29. @Tamar. No, I don't think the VP role in any way should be the discipline role. I agree with teknoteach that it often is relegated to this role. I also believe that discipline is leadership, not management. We're back to definitions, aren't we. Discipline is about doing the right things not about doing things right. We lead students as well as staff.
    All that said, the relegation of a VP to 'discipline as management' and a primary role, I suspect suppresses a great deal of talent let alone constitutes poor preparation for Principal-ship.

  30. @Benjamin: Do you see a role for managers in schools with over 1,000 students? Would that free up admin, heads, divisional leads for much of the leadership/implementation role?
    I think the article is a little misleading???. We tend to think of management as ordering, making sure the building is in good shape etc., and it is. But the article seems to be talking about 'implementation of the vision' as management. So, it's really about leading and implementing rather than managing.
    Thinking aloud...

  31. It seems like we're really getting into a discussion about the meanings of "managing" and "leading" as discrete ideals. I'd like to respond to Ben's post where he says that "Not everyone who has leadership can be a manager, but an effective manager must have good leadership skills in order to perform the tasks of what a manager is expected to do." While managing can be time-consuming and overshadow the need to lead, the skill of leading takes intuition, emotional intelligence, good foundational knowledge and understanding of what it is the people you are leading need to know and do, and time devoted to considering where you are leading and the resources you are providing or highlighting in order to get there. Leaders must also be effective managers.

    I've been reading "The First 90 Days" by Michael Watkins, and while it focuses on business leadership, there are many, many parallels to the role of educational leader. In a section I read today, Watkins talks about the need to align "systems" with "structure". He uses the human body as an analogy - "Our anatomy - skeleton, musculature, skin, and other components - is the structural foundation for the body's normal functions. Our physiology - circulation, respiration, digestion, and so forth, - is the set of systems that enable uth various parts of the body to work together. In organizations as in human bodies, both the structure and the processes must be sound and reinforce one another." (p.147)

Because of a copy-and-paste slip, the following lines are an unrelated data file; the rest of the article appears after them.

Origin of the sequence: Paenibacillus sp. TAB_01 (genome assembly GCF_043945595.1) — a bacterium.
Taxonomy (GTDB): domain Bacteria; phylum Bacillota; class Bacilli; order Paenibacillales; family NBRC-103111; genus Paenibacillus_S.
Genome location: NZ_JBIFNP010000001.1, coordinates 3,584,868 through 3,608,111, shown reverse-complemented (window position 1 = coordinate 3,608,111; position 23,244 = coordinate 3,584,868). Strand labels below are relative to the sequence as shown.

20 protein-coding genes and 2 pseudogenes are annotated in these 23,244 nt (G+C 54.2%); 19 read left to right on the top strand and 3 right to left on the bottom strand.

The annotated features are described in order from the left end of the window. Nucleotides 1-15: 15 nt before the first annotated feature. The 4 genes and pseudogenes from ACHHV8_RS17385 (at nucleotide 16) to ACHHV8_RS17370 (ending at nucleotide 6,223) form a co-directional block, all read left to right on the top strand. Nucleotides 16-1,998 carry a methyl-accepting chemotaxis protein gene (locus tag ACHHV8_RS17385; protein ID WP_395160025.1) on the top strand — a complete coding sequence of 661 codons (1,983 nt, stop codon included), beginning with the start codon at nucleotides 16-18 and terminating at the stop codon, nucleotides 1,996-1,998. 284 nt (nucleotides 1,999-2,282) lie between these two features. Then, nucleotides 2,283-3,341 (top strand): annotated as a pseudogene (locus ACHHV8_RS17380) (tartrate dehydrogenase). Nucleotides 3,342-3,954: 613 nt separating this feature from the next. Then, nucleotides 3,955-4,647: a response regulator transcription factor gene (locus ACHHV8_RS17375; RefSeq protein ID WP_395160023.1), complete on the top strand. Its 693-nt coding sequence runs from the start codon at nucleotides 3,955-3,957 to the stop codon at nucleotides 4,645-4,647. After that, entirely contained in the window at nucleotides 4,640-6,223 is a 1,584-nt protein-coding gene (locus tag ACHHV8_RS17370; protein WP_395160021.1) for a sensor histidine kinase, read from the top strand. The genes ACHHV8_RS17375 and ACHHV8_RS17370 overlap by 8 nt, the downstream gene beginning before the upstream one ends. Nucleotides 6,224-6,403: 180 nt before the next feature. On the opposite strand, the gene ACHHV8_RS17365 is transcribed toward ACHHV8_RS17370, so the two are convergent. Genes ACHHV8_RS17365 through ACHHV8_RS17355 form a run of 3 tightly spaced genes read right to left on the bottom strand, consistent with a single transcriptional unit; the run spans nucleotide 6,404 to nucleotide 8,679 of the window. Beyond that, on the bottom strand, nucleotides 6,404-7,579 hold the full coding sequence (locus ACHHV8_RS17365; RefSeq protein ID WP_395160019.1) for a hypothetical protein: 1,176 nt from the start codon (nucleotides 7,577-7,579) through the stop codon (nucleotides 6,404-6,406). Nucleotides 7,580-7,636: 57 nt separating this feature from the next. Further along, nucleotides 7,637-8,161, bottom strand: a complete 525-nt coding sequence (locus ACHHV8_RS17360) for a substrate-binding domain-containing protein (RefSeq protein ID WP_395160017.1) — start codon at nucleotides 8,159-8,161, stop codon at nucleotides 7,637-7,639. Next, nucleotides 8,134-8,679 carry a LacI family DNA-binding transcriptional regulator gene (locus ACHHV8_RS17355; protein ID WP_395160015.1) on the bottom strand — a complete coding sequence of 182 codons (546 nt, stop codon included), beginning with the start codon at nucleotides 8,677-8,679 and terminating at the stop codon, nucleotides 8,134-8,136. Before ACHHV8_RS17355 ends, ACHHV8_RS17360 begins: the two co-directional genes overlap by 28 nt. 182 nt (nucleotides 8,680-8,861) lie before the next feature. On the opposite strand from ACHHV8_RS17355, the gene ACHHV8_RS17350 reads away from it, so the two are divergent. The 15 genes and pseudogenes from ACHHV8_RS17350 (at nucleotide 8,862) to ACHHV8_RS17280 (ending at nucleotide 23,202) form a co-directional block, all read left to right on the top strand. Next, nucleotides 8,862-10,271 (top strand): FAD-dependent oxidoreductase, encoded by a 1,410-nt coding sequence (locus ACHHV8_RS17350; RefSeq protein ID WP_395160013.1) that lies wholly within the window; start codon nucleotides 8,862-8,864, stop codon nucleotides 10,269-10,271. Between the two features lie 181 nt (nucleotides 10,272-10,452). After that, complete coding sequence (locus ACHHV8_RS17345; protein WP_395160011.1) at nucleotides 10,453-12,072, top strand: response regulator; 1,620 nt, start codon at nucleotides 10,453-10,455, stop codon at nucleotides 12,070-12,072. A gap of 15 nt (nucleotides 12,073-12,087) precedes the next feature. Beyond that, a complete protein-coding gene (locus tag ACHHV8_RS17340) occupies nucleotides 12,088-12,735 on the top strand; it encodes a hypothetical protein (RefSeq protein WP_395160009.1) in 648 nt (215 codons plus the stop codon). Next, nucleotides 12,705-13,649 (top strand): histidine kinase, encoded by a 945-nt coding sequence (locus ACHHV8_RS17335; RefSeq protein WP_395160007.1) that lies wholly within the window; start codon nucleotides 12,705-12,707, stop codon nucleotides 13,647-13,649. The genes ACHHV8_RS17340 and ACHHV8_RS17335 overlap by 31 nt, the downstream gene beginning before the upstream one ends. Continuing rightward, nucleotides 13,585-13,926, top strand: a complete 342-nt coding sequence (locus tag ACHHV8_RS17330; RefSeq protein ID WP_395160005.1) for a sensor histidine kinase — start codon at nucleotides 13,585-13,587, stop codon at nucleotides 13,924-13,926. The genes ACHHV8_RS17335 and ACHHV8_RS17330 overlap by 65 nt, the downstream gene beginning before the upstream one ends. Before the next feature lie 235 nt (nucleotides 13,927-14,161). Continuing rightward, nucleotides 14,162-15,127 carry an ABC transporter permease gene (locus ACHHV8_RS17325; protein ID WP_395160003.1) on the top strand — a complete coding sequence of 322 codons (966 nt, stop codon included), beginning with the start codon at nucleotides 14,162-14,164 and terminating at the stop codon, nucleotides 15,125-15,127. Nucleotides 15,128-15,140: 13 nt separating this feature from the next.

At first I was thinking that one could liken managing to "structure" and "leading" to "systems". To extend the analogy, I'm wondering if the leader isn't actually the brain, keeping the systems and structures functioning as a cohesive and effective whole. So I think that not all managers can be leaders, but leaders need to be skillful managers in order to truly lead.
    Thanks Ben,and everyone else here, for making me think deeply about this!

  32. Hi again,
    I think that the wholistic view of management and leadership being somewhat entwined is not inaccurate.

    I find that even the most mundane management task should have a leadership framework applied to it. The discipline of a child relates to our leadership around what makes our school a safe and productive place to learn? Issues with staff or parents often come back to us looking at the common understanding (or maybe not so common) around how are we ensuring that all students are successful and will be able to be successful in our ever changing world.

    I think something that we also lose sight of in the world of management is the whole concept of hierarchy and how this applies to our leadership. It is easy to forget that as administrators we are not leaders in the traditional hierarchical sense of being above others. All people in education provide a service. We as educational leaders serve our families, our students, our teachers, our staff, school board, our communities etc. in the goal of uniting in the in our purpose to inspire and prepare learners for life in our changing world community. As administrator’s are creating the conditions (through strategic resource allocation, through professional learning, through relationship building) so that the "on air talent" - our teachers and our support staff can do their jobs so that our students can learn. That is not to imply that we are not leaders, we do develop a vision (consistent with our board plan and based on the needs of our school). However we must be both leader and supporter (servant) at the same time. For me it is not so much about what is management and what is leadership because I see it very much as "manageship" as Ben stated in his post. I look at my role as facilitator of high quality student instruction and ultimately high-level student learning.